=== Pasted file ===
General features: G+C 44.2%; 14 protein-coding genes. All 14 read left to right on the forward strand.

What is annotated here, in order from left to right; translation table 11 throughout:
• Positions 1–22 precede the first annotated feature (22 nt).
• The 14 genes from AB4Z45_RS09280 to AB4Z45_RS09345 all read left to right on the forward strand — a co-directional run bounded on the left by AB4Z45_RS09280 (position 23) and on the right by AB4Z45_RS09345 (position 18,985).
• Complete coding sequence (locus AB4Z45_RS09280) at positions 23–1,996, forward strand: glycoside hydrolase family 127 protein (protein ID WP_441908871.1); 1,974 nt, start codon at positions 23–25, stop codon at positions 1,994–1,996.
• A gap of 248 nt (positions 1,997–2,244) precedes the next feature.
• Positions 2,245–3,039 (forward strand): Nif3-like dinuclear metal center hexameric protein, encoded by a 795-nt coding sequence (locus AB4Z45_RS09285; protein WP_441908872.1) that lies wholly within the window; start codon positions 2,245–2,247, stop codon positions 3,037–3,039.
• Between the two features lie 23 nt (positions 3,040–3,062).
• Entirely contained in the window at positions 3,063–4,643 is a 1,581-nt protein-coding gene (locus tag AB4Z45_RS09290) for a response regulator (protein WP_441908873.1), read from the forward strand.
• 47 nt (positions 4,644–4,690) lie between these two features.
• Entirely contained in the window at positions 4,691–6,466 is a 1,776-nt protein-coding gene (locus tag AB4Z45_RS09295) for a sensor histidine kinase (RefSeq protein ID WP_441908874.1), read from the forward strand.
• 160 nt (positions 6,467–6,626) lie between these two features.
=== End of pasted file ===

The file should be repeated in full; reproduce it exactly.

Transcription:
General features: G+C 44.2%; 14 protein-coding genes. All 14 read left to right on the forward strand.

What is annotated here, in order from left to right; translation table 11 throughout:
• Positions 1–22 precede the first annotated feature (22 nt).
• The 14 genes from AB4Z45_RS09280 to AB4Z45_RS09345 all read left to right on the forward strand — a co-directional run bounded on the left by AB4Z45_RS09280 (position 23) and on the right by AB4Z45_RS09345 (position 18,985).
• Complete coding sequence (locus AB4Z45_RS09280) at positions 23–1,996, forward strand: glycoside hydrolase family 127 protein (protein ID WP_441908871.1); 1,974 nt, start codon at positions 23–25, stop codon at positions 1,994–1,996.
• A gap of 248 nt (positions 1,997–2,244) precedes the next feature.
• Positions 2,245–3,039 (forward strand): Nif3-like dinuclear metal center hexameric protein, encoded by a 795-nt coding sequence (locus AB4Z45_RS09285; protein WP_441908872.1) that lies wholly within the window; start codon positions 2,245–2,247, stop codon positions 3,037–3,039.
• Between the two features lie 23 nt (positions 3,040–3,062).
• Entirely contained in the window at positions 3,063–4,643 is a 1,581-nt protein-coding gene (locus tag AB4Z45_RS09290) for a response regulator (protein WP_441908873.1), read from the forward strand.
• 47 nt (positions 4,644–4,690) lie between these two features.
• Entirely contained in the window at positions 4,691–6,466 is a 1,776-nt protein-coding gene (locus tag AB4Z45_RS09295) for a sensor histidine kinase (RefSeq protein ID WP_441908874.1), read from the forward strand.
• 160 nt (positions 6,467–6,626) lie between these two features.